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Stefanos Tsitsipas, from Greek god to Haitian zombie

Stefanos Tsitsipas durante la derrota ante Carlos Alcaraz en Roland Garros 2024
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PARIS – Stefanos Tsitsipas probably doesn’t know who Ronald Agenor was, the greatest Haitian tennis player in history, a talent from the 1980s who rose to No. 22 in the world. But the Greek is well informed about what ‘voodoo’ is, although reducing it only to his match against Carlos Alcaraz is, perhaps, more voluntarism than anything else.

To the Greek tragedy that Tsitsipas is every now and then, we can now add his idea that on Tuesday night he was a victim of the ‘voodoo’ of Carlos Alcaraz, who surely doesn’t know the story of Agenor either.

Ronald Agenor, great Haitian tennis player of the 1980s

Before analysing whether ‘voodoo’ explains Tsitsipas’ sixth loss in six matches to Alcaraz, it makes sense to define what “voodoo” is: in Haitian folklore there are zombies, which are reanimated corpses brought back to life by supernatural means, usually by a voodoo practitioner called a “bokor”.

Zombies’ derived from “voodoo” do not chase fresh flesh or spread disease by biting the healthy. No, Haitian ‘zombies’ are individuals under the control of the ‘bokor’, lacking free will and often used for labour or other purposes. They are obedient, almost robotic servants.

You have to read again what Tsitsipas said at the stroke of midnight on Tuesday after losing 6-3, 7-6 (7-3), 6-4 to Alcaraz: “I think there was some voodoo on the court today. I wasn’t able to put the ball where I wanted to. It’s really unbelievable.”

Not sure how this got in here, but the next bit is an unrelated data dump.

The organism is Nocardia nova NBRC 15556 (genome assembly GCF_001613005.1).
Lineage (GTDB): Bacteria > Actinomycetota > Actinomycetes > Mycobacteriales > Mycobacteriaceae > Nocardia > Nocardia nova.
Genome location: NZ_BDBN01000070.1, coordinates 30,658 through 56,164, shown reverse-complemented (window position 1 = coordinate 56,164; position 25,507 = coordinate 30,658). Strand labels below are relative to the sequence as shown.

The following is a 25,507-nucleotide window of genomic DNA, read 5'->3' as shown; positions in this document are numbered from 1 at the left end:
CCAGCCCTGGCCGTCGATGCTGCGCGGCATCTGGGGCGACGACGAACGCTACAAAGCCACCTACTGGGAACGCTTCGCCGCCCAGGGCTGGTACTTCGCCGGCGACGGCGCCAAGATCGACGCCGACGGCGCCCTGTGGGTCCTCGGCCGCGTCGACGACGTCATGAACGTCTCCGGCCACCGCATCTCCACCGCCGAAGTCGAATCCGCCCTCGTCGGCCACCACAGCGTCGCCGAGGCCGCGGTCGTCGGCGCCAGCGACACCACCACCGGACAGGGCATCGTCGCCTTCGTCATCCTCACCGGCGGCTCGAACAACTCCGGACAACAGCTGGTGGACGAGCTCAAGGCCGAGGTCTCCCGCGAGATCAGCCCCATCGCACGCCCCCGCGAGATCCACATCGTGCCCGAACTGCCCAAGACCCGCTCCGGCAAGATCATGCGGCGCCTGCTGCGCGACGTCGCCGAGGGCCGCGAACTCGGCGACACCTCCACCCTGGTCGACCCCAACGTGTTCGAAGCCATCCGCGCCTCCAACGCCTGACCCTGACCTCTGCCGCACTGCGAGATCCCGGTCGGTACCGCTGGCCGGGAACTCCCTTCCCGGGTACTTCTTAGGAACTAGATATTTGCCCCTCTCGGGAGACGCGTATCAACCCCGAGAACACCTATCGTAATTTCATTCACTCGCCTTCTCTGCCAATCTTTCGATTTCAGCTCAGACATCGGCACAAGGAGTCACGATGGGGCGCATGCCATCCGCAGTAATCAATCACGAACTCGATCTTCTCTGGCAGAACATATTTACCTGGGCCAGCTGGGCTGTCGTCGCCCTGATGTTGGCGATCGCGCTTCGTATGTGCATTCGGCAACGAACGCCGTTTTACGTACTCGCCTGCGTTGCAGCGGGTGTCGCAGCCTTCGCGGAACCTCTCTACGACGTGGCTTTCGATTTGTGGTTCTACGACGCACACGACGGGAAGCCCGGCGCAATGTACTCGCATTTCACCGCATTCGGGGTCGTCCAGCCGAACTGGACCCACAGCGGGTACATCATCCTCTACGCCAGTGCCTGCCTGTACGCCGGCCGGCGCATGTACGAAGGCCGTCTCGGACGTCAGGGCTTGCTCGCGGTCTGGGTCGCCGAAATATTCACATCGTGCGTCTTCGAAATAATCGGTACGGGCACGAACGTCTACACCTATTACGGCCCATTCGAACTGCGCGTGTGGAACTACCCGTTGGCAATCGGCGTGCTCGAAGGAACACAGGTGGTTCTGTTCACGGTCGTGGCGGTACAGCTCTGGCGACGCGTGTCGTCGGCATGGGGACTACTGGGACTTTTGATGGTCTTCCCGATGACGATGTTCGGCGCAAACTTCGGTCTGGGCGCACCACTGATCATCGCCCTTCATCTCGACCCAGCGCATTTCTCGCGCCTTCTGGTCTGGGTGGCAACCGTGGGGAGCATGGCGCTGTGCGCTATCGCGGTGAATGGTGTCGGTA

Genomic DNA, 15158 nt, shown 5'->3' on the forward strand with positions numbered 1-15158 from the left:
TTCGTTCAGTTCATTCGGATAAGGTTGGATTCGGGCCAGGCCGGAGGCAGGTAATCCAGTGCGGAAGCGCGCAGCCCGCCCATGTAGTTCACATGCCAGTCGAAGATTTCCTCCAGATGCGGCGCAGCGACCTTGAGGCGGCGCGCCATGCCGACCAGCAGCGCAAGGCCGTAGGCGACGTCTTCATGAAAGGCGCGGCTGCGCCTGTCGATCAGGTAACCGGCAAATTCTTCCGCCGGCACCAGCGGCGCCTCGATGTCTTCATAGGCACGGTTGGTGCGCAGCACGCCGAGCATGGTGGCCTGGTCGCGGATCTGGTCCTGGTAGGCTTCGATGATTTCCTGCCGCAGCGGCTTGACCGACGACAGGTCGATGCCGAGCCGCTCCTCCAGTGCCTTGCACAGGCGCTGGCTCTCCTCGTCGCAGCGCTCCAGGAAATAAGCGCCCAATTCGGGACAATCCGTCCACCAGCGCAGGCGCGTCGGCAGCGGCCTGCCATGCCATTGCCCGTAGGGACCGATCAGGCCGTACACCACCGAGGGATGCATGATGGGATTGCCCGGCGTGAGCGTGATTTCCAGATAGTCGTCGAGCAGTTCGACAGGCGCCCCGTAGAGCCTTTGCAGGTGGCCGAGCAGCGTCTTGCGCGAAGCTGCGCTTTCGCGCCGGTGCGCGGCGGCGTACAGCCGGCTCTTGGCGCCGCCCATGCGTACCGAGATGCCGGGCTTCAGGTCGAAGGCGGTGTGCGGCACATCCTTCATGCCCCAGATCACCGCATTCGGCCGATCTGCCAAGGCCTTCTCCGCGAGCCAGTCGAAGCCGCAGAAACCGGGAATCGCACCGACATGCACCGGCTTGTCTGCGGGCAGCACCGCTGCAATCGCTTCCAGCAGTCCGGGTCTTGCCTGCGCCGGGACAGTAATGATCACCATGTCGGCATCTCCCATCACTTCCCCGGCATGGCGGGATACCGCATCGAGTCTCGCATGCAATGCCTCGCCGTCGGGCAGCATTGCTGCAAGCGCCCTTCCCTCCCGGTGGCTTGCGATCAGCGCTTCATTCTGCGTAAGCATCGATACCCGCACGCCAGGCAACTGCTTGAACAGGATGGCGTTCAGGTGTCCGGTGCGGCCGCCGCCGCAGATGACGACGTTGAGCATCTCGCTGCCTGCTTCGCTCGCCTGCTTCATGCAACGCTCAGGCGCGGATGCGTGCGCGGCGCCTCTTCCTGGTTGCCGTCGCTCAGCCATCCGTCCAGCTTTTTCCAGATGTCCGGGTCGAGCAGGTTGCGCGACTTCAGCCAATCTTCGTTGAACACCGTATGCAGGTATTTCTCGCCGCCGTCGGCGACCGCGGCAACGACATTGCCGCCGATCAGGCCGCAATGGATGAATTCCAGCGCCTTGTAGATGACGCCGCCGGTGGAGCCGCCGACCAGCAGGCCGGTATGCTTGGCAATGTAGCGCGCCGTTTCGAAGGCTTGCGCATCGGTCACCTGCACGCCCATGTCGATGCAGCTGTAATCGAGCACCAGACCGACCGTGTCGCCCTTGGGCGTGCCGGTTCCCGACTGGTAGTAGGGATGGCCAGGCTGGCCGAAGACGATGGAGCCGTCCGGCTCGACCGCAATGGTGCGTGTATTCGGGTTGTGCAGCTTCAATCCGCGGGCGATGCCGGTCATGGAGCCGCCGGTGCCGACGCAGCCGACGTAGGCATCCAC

Tsitsipas said a lot more than that, analysing in depth why he finds it so hard to play Alcaraz and praising the Spaniard’s speed and quality of shots. But the idea that in the middle of spring in the Bois de Boulogne a ‘voodoo’ rite affected the tennis is astounding.

+Clay  "Dangerous disconnection" and excessive ambition working against Carlos Alcaraz

Alcaraz was thus Tsitsipas’ “bokor”.

Another ‘bokor’ of Tsitsipas may be his father, Apostolos, present as always in the stands and with whom his son, at 25, still fights in public as if he were 14.

Tsitsipas is the owner of one of the most beautiful strokes in tennis, the one-handed backhand, which he executes as very few are capable of doing. He has talent and is, moreover, a well-educated, well-read and sensitive young man, something not necessarily common on the tennis tour.

But time is passing, and it seems difficult for him to return to the third place in the ranking he reached in 2021. And to play another Grand Slam final after those lost at Roland Garros 2021 and Australia 2023?

The protagonists today are a handful of years younger than him, with Alcaraz and Jannik Sinner leading the way. Tsitsipas is still young, of course, but his tennis needs a major shake-up, a rethink. And the problem is not with ‘bokor’ Alcaraz or ‘bokor’ Apostolos.

It all depends on him, but first he must convince himself that ‘voodoo’ does not exist in tennis. And that nobody can turn a Greek God into a Haitian ‘zombie’.

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